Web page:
I am a member of a group titled “Multi-Faith Matters.” We are a team of Evangelical pastors and academics telling the stories and discovering the best practices for living in a multi-faith world with love, and without compromise. Our group believes that Evangelical Christians in North America need to come to terms with the fact that our Christian privileges are shrinking, that other traditions are increasing in presence, and that we cannot operate as if we are living in a mono-faith world. This point has come home to me in many ways over the years, and was reinforced over the past few weeks.
A few weeks ago, my new dental hygienist shared spontaneously and confidently with me that she is a Druid. I couldn’t get a word in edgewise, as she was cleaning my teeth. When I thanked her for doing such a great job and that she didn’t prick me once, she jokingly said she is no longer permitted to do bloodletting! My hygienist informed me that she is more open than many in her community. She also shared with me why she left Christianity, and what it is about her particular Pagan tradition that appeals so strongly to her. Her sense of humor, amiability and confidence stood out to me, and no doubt to others who heard her share.
On Thursday, our Multi-Faith Matters team met together with an Imam in Texas, who presides over what might be called a mega-mosque. Thousands of Muslims are associated with his mosque, which may soon become the largest mosque in the country. The taxi driver who picked me up after the meeting to take me to the airport is a Muslim, and shared with me that he attends that same mosque. Both the Imam and the taxi driver shared how Islam is growing in the Dallas/Fort Worth region.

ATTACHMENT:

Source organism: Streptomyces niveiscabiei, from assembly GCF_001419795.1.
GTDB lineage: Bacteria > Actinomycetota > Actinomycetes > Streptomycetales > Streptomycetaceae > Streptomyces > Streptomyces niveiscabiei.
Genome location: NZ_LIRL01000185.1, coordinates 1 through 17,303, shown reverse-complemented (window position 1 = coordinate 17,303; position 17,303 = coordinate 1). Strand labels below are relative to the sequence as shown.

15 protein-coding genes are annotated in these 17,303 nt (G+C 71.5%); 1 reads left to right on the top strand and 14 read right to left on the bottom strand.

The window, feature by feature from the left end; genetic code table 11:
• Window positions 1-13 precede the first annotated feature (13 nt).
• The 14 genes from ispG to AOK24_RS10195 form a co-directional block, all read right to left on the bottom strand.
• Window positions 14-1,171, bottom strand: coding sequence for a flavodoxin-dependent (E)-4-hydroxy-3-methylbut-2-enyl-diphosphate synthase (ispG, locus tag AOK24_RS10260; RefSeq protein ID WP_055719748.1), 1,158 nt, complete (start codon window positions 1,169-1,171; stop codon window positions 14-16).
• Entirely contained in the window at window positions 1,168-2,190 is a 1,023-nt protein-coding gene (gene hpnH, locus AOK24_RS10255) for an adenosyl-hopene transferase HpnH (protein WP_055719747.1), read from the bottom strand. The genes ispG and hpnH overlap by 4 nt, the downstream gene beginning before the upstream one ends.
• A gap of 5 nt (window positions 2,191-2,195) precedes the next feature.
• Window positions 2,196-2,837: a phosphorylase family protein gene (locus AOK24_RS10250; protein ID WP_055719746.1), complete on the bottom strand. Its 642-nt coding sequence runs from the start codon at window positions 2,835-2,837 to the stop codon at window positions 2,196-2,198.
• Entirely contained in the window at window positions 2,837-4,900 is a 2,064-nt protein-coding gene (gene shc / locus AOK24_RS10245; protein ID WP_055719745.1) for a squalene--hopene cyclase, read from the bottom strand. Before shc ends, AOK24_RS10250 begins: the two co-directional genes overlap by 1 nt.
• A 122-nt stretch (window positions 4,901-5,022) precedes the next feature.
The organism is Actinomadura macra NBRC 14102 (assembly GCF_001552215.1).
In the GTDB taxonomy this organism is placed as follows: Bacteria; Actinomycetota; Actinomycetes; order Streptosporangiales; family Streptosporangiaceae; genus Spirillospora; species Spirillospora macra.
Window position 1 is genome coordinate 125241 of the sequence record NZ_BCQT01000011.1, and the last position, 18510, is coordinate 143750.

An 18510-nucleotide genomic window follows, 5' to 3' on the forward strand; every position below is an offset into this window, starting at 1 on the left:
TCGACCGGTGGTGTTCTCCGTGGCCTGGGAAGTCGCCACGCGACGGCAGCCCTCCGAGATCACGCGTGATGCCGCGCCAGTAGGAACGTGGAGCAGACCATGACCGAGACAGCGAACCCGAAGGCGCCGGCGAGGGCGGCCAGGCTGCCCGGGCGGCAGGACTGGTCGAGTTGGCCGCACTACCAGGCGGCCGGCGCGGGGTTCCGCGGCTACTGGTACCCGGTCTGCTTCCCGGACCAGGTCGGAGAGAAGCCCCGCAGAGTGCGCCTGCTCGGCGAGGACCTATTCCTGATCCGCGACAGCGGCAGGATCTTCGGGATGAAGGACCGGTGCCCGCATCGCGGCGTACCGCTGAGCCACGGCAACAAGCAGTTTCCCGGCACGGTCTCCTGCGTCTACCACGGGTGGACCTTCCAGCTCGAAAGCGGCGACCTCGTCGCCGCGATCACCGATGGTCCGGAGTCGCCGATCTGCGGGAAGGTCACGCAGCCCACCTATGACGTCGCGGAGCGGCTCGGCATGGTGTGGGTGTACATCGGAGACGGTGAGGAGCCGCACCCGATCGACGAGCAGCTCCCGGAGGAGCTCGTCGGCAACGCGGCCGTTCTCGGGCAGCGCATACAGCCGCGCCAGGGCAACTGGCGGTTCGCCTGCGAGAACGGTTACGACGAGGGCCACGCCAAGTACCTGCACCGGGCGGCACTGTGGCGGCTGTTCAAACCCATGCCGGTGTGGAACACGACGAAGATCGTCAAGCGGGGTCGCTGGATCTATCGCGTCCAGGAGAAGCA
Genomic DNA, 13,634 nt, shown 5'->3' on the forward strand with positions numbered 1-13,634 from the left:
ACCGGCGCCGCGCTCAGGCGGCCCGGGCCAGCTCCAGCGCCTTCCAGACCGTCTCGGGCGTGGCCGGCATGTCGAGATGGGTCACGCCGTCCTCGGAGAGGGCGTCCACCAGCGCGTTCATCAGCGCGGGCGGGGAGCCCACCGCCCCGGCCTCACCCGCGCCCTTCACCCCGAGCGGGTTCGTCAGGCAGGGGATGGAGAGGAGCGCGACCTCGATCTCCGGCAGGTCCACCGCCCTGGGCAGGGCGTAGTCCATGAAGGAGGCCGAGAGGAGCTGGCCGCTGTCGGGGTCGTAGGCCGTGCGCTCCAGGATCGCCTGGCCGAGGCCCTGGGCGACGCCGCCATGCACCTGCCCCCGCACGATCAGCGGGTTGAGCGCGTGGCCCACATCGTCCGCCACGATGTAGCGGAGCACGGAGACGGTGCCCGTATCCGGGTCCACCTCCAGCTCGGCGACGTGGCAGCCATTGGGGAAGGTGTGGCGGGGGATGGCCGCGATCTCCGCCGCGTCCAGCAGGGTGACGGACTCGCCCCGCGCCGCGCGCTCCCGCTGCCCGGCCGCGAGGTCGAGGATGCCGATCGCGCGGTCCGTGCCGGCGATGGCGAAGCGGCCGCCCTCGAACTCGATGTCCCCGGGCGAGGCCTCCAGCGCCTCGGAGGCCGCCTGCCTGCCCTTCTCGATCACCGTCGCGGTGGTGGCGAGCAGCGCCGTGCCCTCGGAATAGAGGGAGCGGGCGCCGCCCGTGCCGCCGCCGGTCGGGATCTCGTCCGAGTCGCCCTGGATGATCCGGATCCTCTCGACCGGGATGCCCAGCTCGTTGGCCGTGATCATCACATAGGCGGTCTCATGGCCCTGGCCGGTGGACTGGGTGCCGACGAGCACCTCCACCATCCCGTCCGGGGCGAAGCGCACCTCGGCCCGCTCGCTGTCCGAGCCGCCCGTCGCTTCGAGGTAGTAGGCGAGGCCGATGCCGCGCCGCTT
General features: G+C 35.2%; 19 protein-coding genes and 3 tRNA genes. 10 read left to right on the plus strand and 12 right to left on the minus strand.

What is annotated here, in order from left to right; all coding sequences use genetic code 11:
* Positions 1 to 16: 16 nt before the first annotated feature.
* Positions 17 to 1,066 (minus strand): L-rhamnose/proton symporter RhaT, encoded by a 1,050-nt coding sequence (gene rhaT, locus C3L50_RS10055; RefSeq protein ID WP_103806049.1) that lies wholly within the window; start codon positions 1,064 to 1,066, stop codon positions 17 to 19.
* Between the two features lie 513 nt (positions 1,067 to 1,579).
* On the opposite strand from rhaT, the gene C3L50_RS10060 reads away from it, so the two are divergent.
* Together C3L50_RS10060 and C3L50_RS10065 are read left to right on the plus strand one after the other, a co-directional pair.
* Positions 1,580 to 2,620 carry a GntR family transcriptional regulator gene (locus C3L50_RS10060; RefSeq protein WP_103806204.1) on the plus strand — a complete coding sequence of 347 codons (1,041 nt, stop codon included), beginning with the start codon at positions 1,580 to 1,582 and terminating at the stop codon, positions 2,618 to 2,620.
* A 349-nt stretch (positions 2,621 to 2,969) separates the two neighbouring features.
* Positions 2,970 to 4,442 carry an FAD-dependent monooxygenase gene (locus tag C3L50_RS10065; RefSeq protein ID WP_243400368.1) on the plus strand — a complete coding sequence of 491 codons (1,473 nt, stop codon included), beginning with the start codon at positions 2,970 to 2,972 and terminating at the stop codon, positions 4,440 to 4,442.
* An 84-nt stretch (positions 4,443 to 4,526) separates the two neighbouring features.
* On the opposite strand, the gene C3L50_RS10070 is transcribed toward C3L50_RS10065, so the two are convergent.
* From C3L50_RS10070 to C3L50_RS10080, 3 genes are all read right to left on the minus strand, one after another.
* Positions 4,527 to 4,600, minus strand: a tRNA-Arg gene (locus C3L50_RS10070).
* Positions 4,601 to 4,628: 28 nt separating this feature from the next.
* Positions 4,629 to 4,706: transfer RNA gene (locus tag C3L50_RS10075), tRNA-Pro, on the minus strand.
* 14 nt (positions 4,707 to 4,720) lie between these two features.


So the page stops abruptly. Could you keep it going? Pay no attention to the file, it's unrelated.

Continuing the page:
Last night, I participated in a small group potluck and discussion involving Evangelicals and Buddhists back in Portland, Oregon. We spoke of Gay marriage as well as the civil rights and religious liberties debate flaring in different parts of the country involving Christian business owners, wedding cakes, and pizzas. Some of our Buddhist friends are Gay and Lesbian. The conversation focused on how Buddhists and Christians can approach the subject with civility, a non-judgmental spirit, and compassion toward one another in the midst of differing convictions on the subject.
Each of these encounters underscored the point that we are not living in a mono-faith world, but a multi-faith world. Multi-faith engagement is needed. One of the ways such engagement manifests itself is for Christians to engage in dialogue, not monologue. Apart from rare instances like the dental cleaning appointment in which my hygienist’s cleaning instruments were in my mouth most of the time, I have opportunity to interact by raising open questions and sharing my perspectives as a Christian. Multi-faith dialogue does not entail compromise, but rather companionship, where people of different faith convictions can engage in meaningful conversation in the pursuit of understanding and truth.
Hopefully, Evangelicals in North America don’t need to have the last word to stay in a conversation. Only as we come to terms with the need to listen and learn and to share as one among many conversation partners in our multi-faith society will we be able to share about Jesus, whom we believe to be the way, the truth, and the life (John 14:6-7).